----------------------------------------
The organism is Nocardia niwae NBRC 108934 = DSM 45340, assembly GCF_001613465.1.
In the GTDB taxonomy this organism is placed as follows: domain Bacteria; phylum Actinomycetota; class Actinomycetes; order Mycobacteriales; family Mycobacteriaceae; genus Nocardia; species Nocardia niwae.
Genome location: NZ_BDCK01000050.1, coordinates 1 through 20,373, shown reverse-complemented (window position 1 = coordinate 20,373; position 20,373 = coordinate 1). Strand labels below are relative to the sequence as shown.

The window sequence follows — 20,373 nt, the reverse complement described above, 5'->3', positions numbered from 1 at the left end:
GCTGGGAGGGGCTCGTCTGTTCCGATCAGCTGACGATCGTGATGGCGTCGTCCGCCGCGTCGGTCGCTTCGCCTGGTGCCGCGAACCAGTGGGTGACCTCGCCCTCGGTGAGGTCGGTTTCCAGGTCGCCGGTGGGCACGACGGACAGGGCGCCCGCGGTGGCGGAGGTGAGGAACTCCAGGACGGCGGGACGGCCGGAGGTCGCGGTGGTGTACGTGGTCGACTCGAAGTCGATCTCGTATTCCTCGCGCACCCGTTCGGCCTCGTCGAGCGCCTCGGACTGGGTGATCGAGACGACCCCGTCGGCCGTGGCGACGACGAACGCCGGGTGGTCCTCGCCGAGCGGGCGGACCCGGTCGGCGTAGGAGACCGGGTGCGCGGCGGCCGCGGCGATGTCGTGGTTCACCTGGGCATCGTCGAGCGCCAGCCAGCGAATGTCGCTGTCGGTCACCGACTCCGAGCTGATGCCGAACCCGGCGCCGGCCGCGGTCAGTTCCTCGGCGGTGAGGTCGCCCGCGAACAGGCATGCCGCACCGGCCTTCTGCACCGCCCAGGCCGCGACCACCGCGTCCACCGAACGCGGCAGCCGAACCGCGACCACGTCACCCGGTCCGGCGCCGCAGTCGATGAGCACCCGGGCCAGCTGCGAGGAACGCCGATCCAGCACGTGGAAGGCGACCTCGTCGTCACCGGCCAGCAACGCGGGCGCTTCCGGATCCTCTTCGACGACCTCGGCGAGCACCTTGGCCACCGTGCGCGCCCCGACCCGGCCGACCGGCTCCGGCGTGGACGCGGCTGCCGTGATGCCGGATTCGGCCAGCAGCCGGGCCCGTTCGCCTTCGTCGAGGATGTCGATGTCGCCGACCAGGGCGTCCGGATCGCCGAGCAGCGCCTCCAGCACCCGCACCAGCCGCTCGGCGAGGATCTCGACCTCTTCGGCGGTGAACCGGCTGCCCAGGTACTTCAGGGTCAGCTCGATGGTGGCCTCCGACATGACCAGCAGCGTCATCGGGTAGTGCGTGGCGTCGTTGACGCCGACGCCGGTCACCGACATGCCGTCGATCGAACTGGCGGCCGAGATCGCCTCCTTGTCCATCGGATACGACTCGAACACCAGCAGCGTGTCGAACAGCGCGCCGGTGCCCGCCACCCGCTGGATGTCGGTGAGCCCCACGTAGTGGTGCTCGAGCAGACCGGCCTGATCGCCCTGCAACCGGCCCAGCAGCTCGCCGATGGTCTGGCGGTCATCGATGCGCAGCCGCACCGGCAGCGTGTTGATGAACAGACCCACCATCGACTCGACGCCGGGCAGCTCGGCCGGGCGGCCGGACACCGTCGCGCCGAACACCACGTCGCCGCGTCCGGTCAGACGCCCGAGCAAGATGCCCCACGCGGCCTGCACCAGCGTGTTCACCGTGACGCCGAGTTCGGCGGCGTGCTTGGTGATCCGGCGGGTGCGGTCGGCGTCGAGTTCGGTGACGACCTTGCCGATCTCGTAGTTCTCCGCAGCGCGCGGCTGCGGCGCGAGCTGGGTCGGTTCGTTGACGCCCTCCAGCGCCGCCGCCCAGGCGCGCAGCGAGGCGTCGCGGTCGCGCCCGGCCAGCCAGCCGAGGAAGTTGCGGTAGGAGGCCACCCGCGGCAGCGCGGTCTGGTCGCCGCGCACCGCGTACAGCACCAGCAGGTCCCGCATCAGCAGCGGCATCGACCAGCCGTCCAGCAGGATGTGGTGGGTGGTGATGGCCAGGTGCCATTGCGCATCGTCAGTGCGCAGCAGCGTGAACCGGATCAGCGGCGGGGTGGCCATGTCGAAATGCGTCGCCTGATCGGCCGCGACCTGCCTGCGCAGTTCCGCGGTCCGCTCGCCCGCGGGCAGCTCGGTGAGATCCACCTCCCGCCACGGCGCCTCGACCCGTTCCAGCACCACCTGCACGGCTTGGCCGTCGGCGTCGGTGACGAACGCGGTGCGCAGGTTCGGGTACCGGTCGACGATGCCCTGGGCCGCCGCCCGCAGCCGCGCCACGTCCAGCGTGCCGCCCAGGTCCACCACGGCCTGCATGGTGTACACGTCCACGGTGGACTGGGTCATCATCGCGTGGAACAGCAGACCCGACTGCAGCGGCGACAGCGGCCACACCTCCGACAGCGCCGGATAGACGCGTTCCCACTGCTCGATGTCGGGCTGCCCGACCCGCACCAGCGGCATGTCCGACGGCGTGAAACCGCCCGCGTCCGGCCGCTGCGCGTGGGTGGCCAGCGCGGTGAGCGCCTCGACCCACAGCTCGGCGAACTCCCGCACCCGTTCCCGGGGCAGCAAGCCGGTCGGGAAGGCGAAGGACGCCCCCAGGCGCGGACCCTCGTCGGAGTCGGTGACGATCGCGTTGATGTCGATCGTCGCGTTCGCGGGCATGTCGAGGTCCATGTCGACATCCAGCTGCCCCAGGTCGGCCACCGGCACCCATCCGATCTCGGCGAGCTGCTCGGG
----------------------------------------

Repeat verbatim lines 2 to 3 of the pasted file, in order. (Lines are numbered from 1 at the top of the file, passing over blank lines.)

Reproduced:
In the GTDB taxonomy this organism is placed as follows: domain Bacteria; phylum Actinomycetota; class Actinomycetes; order Mycobacteriales; family Mycobacteriaceae; genus Nocardia; species Nocardia niwae.
Genome location: NZ_BDCK01000050.1, coordinates 1 through 20,373, shown reverse-complemented (window position 1 = coordinate 20,373; position 20,373 = coordinate 1). Strand labels below are relative to the sequence as shown.